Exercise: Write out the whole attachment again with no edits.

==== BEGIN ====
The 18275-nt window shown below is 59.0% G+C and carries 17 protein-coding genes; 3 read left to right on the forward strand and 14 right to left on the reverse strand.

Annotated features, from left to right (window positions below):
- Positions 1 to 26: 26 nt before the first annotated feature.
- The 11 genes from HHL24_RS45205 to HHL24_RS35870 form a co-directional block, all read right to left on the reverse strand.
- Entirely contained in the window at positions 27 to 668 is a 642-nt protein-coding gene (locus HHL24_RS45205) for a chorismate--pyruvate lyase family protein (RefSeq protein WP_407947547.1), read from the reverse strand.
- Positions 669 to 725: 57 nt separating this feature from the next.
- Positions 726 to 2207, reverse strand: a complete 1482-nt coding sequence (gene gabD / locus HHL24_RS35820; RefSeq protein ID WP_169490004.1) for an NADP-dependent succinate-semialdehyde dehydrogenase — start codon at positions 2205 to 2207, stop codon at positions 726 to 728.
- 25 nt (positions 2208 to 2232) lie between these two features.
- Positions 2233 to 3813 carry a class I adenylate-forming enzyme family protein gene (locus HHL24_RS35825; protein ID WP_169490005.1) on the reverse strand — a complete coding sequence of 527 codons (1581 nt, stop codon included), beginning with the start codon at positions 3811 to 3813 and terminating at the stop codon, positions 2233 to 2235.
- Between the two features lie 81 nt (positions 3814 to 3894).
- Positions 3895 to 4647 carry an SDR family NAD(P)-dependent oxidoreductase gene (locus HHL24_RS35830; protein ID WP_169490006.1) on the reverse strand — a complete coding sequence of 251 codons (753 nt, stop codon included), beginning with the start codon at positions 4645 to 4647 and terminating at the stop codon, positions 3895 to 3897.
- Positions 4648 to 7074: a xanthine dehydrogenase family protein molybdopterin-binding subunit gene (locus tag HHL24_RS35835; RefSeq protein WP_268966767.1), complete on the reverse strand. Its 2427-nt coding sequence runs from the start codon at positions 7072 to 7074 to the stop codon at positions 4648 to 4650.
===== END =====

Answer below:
The 18275-nt window shown below is 59.0% G+C and carries 17 protein-coding genes; 3 read left to right on the forward strand and 14 right to left on the reverse strand.

Annotated features, from left to right (window positions below):
- Positions 1 to 26: 26 nt before the first annotated feature.
- The 11 genes from HHL24_RS45205 to HHL24_RS35870 form a co-directional block, all read right to left on the reverse strand.
- Entirely contained in the window at positions 27 to 668 is a 642-nt protein-coding gene (locus HHL24_RS45205) for a chorismate--pyruvate lyase family protein (RefSeq protein WP_407947547.1), read from the reverse strand.
- Positions 669 to 725: 57 nt separating this feature from the next.
- Positions 726 to 2207, reverse strand: a complete 1482-nt coding sequence (gene gabD / locus HHL24_RS35820; RefSeq protein ID WP_169490004.1) for an NADP-dependent succinate-semialdehyde dehydrogenase — start codon at positions 2205 to 2207, stop codon at positions 726 to 728.
- 25 nt (positions 2208 to 2232) lie between these two features.
- Positions 2233 to 3813 carry a class I adenylate-forming enzyme family protein gene (locus HHL24_RS35825; protein ID WP_169490005.1) on the reverse strand — a complete coding sequence of 527 codons (1581 nt, stop codon included), beginning with the start codon at positions 3811 to 3813 and terminating at the stop codon, positions 2233 to 2235.
- Between the two features lie 81 nt (positions 3814 to 3894).
- Positions 3895 to 4647 carry an SDR family NAD(P)-dependent oxidoreductase gene (locus HHL24_RS35830; protein ID WP_169490006.1) on the reverse strand — a complete coding sequence of 251 codons (753 nt, stop codon included), beginning with the start codon at positions 4645 to 4647 and terminating at the stop codon, positions 3895 to 3897.
- Positions 4648 to 7074: a xanthine dehydrogenase family protein molybdopterin-binding subunit gene (locus tag HHL24_RS35835; RefSeq protein WP_268966767.1), complete on the reverse strand. Its 2427-nt coding sequence runs from the start codon at positions 7072 to 7074 to the stop codon at positions 4648 to 4650.